So, I have recently found out that my hypocretin deficiency (which is the cause of mynarcolepsy with severe cataplexy) also plays a critical role in the neuroendocring system. Namely, it reduces several pituitary hormones by 50% or greater due to a defect in the hypothalamus where the hypocretin neuropeptide is produced. The hormones that are reduced are: LH, ACTH and TSH. It also greatly reduces leptin levels. (journal of clinical endocrinology and metabolism).
Interestingly, I also have Hashimoto's thyroiditis which has brought about a hypothyroid state.
Despite having obvious clinical symptoms of hyopthyroidism and a low range of FT4, the endocrinologists I have been seeing are refusing to increase my thyroid medication because my TSH is in the low end of the reference range. (0.46, range: 0.4-4.0)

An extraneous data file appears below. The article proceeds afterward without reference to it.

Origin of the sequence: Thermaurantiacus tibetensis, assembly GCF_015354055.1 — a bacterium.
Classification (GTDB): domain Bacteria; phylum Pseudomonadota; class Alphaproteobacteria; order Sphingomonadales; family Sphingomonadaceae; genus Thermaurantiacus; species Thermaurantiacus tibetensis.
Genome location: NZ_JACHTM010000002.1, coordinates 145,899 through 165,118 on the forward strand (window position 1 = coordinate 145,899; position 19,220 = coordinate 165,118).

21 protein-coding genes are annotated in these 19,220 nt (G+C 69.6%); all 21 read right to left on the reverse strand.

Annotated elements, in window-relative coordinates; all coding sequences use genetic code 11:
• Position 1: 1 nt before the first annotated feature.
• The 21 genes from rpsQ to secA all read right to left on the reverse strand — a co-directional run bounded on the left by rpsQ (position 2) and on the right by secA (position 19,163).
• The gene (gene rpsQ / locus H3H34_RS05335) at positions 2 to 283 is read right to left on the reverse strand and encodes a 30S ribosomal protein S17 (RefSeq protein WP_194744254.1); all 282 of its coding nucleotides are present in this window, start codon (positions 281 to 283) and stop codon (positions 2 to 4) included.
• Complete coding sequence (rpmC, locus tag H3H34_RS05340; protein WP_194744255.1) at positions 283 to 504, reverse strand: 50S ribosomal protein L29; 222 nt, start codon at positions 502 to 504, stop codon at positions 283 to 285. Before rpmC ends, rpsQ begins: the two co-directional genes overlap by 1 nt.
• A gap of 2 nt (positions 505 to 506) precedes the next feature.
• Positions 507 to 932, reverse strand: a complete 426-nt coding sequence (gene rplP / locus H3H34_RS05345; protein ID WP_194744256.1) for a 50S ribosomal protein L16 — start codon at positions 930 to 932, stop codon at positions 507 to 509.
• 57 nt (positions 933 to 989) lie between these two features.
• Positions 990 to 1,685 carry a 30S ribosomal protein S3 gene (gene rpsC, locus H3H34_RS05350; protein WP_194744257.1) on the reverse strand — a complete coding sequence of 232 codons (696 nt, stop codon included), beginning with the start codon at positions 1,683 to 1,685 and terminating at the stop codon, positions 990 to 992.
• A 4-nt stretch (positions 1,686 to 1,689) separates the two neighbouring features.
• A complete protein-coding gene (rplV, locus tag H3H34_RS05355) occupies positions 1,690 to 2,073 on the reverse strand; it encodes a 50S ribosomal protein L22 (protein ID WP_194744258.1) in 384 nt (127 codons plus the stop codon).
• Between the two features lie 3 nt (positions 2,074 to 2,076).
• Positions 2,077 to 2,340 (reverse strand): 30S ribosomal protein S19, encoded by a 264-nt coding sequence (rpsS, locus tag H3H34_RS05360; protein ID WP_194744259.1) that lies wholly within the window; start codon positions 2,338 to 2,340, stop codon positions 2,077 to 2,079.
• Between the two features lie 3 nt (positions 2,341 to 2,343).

When there is also a defect of either the pituitary or hypothalamus that causes a reduction of TSH secretion, isn't the best method of treatment for hypothyroidism through monitoring and elevating FT4 into the upper half of the reference range? Would it be safe to say that the TSH test would not be a reliable indicator of my thyroid state in this instance?
Would this be considered both central hypothyroidism and Hashi's?
If there is clear evidence of pituitary disease, then a TSH is not reliable. It is certainly possible to have both Hashimoto's and pituitary dysfunction. . The key, if you are already on thyroid medication, would be to see how high the TSH was on lower doses as a way of determining how reliable TSH is for monitoring your thyroid condition.
My TSH after 6 months of taking 75mcg Levoxyl went from 2.15 to 1.21 and my FT4 was 0.9. I had been off of thyroid meds for almost 3 months before I was put on the 75mcg because my insurance had changed.
One year later, my TSH dropped down to 0.95 and FT4 dropped to 0.8.
When my dose was increased to 88mcg, my TSH dropped down to 0.46 and my FT4 only rose 2 points to 1.0, or a 9% increase.
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